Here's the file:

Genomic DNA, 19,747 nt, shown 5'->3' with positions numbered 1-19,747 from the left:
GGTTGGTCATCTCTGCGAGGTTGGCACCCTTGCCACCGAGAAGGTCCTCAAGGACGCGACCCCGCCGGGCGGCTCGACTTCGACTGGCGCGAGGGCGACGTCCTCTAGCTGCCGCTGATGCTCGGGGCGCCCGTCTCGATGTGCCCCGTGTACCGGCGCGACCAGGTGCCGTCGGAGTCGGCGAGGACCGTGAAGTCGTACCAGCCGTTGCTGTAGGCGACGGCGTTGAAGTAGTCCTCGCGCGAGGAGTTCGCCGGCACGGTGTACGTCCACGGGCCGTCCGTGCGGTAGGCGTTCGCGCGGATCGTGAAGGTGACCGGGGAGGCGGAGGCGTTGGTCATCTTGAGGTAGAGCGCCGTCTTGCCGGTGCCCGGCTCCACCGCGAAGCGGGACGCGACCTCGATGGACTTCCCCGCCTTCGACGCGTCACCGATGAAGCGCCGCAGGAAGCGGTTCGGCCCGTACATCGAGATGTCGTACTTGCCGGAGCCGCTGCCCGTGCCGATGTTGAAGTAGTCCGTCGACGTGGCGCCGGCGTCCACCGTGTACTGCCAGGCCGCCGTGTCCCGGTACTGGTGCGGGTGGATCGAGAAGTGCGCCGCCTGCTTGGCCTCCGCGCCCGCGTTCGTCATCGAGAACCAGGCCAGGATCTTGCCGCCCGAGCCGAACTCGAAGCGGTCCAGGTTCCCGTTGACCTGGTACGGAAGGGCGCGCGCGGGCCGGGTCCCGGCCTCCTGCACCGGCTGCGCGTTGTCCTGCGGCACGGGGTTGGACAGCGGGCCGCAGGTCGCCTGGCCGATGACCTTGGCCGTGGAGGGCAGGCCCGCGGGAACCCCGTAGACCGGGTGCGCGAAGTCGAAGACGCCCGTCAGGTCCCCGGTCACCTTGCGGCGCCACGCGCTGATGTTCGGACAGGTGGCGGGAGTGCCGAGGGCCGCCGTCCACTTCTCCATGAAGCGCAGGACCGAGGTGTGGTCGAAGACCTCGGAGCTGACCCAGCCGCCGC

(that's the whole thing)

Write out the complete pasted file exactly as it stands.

Genomic DNA, 19,747 nt, shown 5'->3' with positions numbered 1-19,747 from the left:
GGTTGGTCATCTCTGCGAGGTTGGCACCCTTGCCACCGAGAAGGTCCTCAAGGACGCGACCCCGCCGGGCGGCTCGACTTCGACTGGCGCGAGGGCGACGTCCTCTAGCTGCCGCTGATGCTCGGGGCGCCCGTCTCGATGTGCCCCGTGTACCGGCGCGACCAGGTGCCGTCGGAGTCGGCGAGGACCGTGAAGTCGTACCAGCCGTTGCTGTAGGCGACGGCGTTGAAGTAGTCCTCGCGCGAGGAGTTCGCCGGCACGGTGTACGTCCACGGGCCGTCCGTGCGGTAGGCGTTCGCGCGGATCGTGAAGGTGACCGGGGAGGCGGAGGCGTTGGTCATCTTGAGGTAGAGCGCCGTCTTGCCGGTGCCCGGCTCCACCGCGAAGCGGGACGCGACCTCGATGGACTTCCCCGCCTTCGACGCGTCACCGATGAAGCGCCGCAGGAAGCGGTTCGGCCCGTACATCGAGATGTCGTACTTGCCGGAGCCGCTGCCCGTGCCGATGTTGAAGTAGTCCGTCGACGTGGCGCCGGCGTCCACCGTGTACTGCCAGGCCGCCGTGTCCCGGTACTGGTGCGGGTGGATCGAGAAGTGCGCCGCCTGCTTGGCCTCCGCGCCCGCGTTCGTCATCGAGAACCAGGCCAGGATCTTGCCGCCCGAGCCGAACTCGAAGCGGTCCAGGTTCCCGTTGACCTGGTACGGAAGGGCGCGCGCGGGCCGGGTCCCGGCCTCCTGCACCGGCTGCGCGTTGTCCTGCGGCACGGGGTTGGACAGCGGGCCGCAGGTCGCCTGGCCGATGACCTTGGCCGTGGAGGGCAGGCCCGCGGGAACCCCGTAGACCGGGTGCGCGAAGTCGAAGACGCCCGTCAGGTCCCCGGTCACCTTGCGGCGCCACGCGCTGATGTTCGGACAGGTGGCGGGAGTGCCGAGGGCCGCCGTCCACTTCTCCATGAAGCGCAGGACCGAGGTGTGGTCGAAGACCTCGGAGCTGACCCAGCCGCCGC